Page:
The man who wrote that was there on the Mount of Transfiguration. They’ve seen His glory with their own eyes.

Another one of the men who was an eyewitness wrote in 2 Peter 1: “We were eyewitnesses of his majesty . . . for we were with him on the holy mountain” (vv.16–18).

One commentator said something about this that I thought was helpful. He said, “Essentially, this was not a new miracle, but the temporary cessation of an ongoing one. The real miracle was that Jesus, most of the time, could keep from displaying this glory.”

So here’s Jesus—He is God—but He veils it; He covers it in human flesh during all the thirty-three years that He lived and walked on this earth except for this moment on the mount where the veil comes off and we have this temporary cessation of that ongoing miracle.

So the Transfiguration points to the glory of Christ. It also points to His return in glory.

Jesus gave His disciples a foretaste of what was to come. This is the glory they’d been hoping for. This is the glory that they’d expected of the Messiah. This is what they thought Jesus would come to earth to do. Jesus had told them there was going to be suffering, there’s going to be a cross, there’s going to be betrayal, there’s going to be death . . . but after that, the Son of Man will return in glory. He’d already told them that. Now He’s giving them a glimpse of what they can expect after the cross.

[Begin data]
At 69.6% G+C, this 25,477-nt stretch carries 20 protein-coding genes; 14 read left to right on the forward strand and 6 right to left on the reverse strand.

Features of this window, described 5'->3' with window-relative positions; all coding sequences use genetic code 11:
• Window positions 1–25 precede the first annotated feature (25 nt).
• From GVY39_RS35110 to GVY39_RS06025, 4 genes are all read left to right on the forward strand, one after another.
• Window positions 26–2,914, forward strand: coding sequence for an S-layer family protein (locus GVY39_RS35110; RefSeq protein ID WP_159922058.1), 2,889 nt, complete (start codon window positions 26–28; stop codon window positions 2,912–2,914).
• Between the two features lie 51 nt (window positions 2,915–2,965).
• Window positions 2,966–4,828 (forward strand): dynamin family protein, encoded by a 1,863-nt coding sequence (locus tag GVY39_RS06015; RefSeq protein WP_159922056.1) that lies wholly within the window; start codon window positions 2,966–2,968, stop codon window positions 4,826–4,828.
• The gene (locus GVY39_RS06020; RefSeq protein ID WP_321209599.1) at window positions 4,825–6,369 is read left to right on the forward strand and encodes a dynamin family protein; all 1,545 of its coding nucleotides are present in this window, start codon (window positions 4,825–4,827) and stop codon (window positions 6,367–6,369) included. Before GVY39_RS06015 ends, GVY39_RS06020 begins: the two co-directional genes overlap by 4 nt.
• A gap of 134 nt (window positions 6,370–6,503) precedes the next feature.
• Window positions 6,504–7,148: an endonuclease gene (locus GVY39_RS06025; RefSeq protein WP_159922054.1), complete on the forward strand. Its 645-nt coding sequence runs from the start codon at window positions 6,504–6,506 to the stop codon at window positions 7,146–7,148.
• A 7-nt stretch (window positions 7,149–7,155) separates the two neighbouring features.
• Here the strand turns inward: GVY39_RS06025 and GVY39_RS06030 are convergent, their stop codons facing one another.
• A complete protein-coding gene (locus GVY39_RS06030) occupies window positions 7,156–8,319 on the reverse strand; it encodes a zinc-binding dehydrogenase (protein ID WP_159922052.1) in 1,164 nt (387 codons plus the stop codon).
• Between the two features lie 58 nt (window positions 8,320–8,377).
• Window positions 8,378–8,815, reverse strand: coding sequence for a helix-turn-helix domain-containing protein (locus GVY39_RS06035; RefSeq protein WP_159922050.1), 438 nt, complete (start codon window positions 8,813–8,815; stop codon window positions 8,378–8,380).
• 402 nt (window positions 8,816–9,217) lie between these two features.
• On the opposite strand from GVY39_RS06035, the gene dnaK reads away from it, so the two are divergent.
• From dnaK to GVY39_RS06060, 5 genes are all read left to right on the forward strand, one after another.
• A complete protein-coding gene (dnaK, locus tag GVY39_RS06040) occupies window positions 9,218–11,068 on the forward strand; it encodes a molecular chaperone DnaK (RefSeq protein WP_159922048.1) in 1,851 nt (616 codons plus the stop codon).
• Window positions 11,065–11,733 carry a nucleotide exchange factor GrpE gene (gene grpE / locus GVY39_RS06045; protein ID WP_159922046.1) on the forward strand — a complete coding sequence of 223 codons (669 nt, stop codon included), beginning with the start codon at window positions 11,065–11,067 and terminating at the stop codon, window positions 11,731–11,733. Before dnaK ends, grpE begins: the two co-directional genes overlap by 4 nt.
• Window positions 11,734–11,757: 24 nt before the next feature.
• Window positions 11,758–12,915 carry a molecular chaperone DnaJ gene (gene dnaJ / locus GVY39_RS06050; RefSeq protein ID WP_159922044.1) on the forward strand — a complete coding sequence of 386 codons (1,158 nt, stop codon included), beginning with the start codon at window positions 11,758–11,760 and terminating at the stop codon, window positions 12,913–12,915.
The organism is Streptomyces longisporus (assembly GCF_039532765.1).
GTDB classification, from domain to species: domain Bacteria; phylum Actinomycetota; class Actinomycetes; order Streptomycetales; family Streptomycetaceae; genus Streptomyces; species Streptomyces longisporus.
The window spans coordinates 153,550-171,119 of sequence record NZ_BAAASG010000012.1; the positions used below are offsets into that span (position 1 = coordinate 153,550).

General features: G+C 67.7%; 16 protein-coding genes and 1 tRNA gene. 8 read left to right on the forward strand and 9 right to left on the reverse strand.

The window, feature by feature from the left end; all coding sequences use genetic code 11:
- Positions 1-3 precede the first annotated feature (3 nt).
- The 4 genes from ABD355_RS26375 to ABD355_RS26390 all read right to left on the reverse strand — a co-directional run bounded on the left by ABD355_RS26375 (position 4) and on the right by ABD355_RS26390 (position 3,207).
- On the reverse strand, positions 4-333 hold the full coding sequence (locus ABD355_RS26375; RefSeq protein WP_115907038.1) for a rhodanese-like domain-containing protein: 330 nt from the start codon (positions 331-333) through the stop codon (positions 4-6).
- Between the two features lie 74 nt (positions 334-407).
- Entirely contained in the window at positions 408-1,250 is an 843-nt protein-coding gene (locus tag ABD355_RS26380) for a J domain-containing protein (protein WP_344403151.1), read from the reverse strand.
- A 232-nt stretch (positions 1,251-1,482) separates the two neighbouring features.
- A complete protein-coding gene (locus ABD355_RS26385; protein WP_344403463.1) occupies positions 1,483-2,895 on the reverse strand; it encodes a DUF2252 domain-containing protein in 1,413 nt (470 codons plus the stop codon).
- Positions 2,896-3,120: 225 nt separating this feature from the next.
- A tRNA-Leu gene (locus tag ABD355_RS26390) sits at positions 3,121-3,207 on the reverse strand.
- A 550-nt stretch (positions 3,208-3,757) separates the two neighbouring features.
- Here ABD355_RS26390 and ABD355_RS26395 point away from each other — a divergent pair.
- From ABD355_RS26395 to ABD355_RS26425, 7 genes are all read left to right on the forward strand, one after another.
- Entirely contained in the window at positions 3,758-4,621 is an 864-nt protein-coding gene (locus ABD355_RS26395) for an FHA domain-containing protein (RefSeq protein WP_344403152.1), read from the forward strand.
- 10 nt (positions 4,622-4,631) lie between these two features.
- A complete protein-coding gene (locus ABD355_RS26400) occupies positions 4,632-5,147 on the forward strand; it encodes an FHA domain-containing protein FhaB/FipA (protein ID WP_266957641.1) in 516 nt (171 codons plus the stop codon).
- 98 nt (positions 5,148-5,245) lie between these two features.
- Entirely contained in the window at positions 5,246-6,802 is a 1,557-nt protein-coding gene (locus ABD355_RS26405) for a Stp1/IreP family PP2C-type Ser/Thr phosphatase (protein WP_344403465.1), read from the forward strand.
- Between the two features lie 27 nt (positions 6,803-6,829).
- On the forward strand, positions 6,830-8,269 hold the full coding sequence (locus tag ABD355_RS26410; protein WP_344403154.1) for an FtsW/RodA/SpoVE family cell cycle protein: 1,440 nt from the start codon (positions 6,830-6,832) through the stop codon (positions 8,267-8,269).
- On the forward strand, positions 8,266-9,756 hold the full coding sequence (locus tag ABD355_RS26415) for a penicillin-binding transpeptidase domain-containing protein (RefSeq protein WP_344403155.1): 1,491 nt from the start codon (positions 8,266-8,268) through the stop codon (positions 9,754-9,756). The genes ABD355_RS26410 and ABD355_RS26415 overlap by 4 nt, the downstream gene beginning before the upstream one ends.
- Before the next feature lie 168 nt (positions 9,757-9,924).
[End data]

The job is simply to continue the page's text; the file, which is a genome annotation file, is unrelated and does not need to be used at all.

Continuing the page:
And then this Transfiguration points in a powerful way to the cross, to the passion, the death of Christ. Verse 3 tells us, “And behold, there appeared to them Moses and Elijah, talking with him”—talking with Jesus.

Now, you might wonder what they were talking about. Moses and Elijah and Jesus. We could do a whole series on this scene, but I’m just giving you the condensed, the nutshell version of it today. I want to focus on the incomparable Christ. What were they talking about?